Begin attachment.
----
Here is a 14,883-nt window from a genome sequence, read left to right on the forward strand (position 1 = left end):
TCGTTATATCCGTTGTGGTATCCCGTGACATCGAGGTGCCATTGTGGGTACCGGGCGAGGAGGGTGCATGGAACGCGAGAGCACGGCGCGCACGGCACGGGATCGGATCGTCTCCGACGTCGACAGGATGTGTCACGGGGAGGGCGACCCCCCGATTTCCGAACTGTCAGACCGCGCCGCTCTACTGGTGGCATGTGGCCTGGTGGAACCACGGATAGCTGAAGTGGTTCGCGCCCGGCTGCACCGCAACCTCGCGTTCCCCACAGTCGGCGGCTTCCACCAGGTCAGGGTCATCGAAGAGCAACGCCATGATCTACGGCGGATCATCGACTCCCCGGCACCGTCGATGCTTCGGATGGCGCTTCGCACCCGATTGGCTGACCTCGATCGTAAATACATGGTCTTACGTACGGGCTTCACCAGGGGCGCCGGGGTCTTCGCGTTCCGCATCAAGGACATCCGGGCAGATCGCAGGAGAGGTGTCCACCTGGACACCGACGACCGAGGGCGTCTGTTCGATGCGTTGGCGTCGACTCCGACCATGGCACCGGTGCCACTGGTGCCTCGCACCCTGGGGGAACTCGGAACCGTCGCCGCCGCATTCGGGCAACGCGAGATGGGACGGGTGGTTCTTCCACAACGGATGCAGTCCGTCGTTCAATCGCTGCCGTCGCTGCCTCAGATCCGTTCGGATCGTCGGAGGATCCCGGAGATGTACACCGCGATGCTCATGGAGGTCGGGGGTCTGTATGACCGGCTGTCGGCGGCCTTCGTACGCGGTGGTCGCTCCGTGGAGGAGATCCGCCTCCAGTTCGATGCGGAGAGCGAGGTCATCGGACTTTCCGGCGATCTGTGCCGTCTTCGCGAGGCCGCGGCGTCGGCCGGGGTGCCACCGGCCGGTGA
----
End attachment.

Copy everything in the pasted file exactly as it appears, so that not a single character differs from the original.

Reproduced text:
Here is a 14,883-nt window from a genome sequence, read left to right on the forward strand (position 1 = left end):
TCGTTATATCCGTTGTGGTATCCCGTGACATCGAGGTGCCATTGTGGGTACCGGGCGAGGAGGGTGCATGGAACGCGAGAGCACGGCGCGCACGGCACGGGATCGGATCGTCTCCGACGTCGACAGGATGTGTCACGGGGAGGGCGACCCCCCGATTTCCGAACTGTCAGACCGCGCCGCTCTACTGGTGGCATGTGGCCTGGTGGAACCACGGATAGCTGAAGTGGTTCGCGCCCGGCTGCACCGCAACCTCGCGTTCCCCACAGTCGGCGGCTTCCACCAGGTCAGGGTCATCGAAGAGCAACGCCATGATCTACGGCGGATCATCGACTCCCCGGCACCGTCGATGCTTCGGATGGCGCTTCGCACCCGATTGGCTGACCTCGATCGTAAATACATGGTCTTACGTACGGGCTTCACCAGGGGCGCCGGGGTCTTCGCGTTCCGCATCAAGGACATCCGGGCAGATCGCAGGAGAGGTGTCCACCTGGACACCGACGACCGAGGGCGTCTGTTCGATGCGTTGGCGTCGACTCCGACCATGGCACCGGTGCCACTGGTGCCTCGCACCCTGGGGGAACTCGGAACCGTCGCCGCCGCATTCGGGCAACGCGAGATGGGACGGGTGGTTCTTCCACAACGGATGCAGTCCGTCGTTCAATCGCTGCCGTCGCTGCCTCAGATCCGTTCGGATCGTCGGAGGATCCCGGAGATGTACACCGCGATGCTCATGGAGGTCGGGGGTCTGTATGACCGGCTGTCGGCGGCCTTCGTACGCGGTGGTCGCTCCGTGGAGGAGATCCGCCTCCAGTTCGATGCGGAGAGCGAGGTCATCGGACTTTCCGGCGATCTGTGCCGTCTTCGCGAGGCCGCGGCGTCGGCCGGGGTGCCACCGGCCGGTGA